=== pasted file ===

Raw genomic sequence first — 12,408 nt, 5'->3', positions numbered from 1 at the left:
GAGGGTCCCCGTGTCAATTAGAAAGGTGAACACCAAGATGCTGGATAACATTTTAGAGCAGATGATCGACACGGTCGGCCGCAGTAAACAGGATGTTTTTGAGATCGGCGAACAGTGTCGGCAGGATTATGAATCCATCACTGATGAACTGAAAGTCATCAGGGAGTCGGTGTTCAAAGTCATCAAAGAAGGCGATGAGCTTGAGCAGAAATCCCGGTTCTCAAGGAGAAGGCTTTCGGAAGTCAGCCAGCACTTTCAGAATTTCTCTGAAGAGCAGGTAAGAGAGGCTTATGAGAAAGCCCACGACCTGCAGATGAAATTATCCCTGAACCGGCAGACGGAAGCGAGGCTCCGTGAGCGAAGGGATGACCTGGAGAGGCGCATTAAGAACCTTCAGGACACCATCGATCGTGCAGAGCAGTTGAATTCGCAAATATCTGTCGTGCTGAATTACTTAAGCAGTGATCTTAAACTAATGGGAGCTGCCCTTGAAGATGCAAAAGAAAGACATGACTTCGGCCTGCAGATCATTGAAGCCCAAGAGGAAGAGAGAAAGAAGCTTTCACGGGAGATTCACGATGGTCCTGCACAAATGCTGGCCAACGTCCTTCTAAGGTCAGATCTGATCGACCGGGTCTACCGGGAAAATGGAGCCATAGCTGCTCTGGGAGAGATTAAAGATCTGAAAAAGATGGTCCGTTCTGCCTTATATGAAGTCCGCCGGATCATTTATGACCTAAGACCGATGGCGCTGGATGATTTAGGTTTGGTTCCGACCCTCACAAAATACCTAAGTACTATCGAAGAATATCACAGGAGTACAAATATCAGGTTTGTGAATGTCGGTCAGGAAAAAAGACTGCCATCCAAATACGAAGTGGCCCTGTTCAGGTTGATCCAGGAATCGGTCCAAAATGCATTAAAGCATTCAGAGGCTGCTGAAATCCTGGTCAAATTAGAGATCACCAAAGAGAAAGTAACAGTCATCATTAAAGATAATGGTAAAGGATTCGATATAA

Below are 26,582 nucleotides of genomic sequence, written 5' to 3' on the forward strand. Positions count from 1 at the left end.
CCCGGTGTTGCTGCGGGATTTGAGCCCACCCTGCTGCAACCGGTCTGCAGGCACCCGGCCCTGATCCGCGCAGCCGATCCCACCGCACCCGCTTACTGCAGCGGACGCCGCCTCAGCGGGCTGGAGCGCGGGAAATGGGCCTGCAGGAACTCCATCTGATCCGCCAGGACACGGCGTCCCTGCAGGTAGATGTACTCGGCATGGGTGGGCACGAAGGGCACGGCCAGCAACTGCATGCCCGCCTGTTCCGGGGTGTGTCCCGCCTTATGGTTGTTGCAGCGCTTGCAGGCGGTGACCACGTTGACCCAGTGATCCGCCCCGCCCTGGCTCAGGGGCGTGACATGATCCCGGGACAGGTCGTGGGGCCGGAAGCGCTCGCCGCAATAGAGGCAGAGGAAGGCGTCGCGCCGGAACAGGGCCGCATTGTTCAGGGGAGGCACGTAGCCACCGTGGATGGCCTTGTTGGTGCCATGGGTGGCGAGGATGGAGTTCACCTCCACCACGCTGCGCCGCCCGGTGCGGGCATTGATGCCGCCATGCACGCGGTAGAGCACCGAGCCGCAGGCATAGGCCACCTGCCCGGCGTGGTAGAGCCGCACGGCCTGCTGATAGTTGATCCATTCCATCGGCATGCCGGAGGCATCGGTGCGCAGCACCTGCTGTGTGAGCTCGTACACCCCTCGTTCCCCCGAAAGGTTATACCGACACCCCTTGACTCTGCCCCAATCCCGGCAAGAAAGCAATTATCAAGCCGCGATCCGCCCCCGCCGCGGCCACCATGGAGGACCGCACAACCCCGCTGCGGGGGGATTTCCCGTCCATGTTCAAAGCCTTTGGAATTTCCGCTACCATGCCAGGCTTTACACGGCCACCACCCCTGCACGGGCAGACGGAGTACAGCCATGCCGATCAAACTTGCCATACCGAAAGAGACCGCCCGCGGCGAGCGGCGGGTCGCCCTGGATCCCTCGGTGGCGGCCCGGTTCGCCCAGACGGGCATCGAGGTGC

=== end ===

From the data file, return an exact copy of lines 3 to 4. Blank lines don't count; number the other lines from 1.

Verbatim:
Below are 26,582 nucleotides of genomic sequence, written 5' to 3' on the forward strand. Positions count from 1 at the left end.
CCCGGTGTTGCTGCGGGATTTGAGCCCACCCTGCTGCAACCGGTCTGCAGGCACCCGGCCCTGATCCGCGCAGCCGATCCCACCGCACCCGCTTACTGCAGCGGACGCCGCCTCAGCGGGCTGGAGCGCGGGAAATGGGCCTGCAGGAACTCCATCTGATCCGCCAGGACACGGCGTCCCTGCAGGTAGATGTACTCGGCATGGGTGGGCACGAAGGGCACGGCCAGCAACTGCATGCCCGCCTGTTCCGGGGTGTGTCCCGCCTTATGGTTGTTGCAGCGCTTGCAGGCGGTGACCACGTTGACCCAGTGATCCGCCCCGCCCTGGCTCAGGGGCGTGACATGATCCCGGGACAGGTCGTGGGGCCGGAAGCGCTCGCCGCAATAGAGGCAGAGGAAGGCGTCGCGCCGGAACAGGGCCGCATTGTTCAGGGGAGGCACGTAGCCACCGTGGATGGCCTTGTTGGTGCCATGGGTGGCGAGGATGGAGTTCACCTCCACCACGCTGCGCCGCCCGGTGCGGGCATTGATGCCGCCATGCACGCGGTAGAGCACCGAGCCGCAGGCATAGGCCACCTGCCCGGCGTGGTAGAGCCGCACGGCCTGCTGATAGTTGATCCATTCCATCGGCATGCCGGAGGCATCGGTGCGCAGCACCTGCTGTGTGAGCTCGTACACCCCTCGTTCCCCCGAAAGGTTATACCGACACCCCTTGACTCTGCCCCAATCCCGGCAAGAAAGCAATTATCAAGCCGCGATCCGCCCCCGCCGCGGCCACCATGGAGGACCGCACAACCCCGCTGCGGGGGGATTTCCCGTCCATGTTCAAAGCCTTTGGAATTTCCGCTACCATGCCAGGCTTTACACGGCCACCACCCCTGCACGGGCAGACGGAGTACAGCCATGCCGATCAAACTTGCCATACCGAAAGAGACCGCCCGCGGCGAGCGGCGGGTCGCCCTGGATCCCTCGGTGGCGGCCCGGTTCGCCCAGACGGGCATCGAGGTGC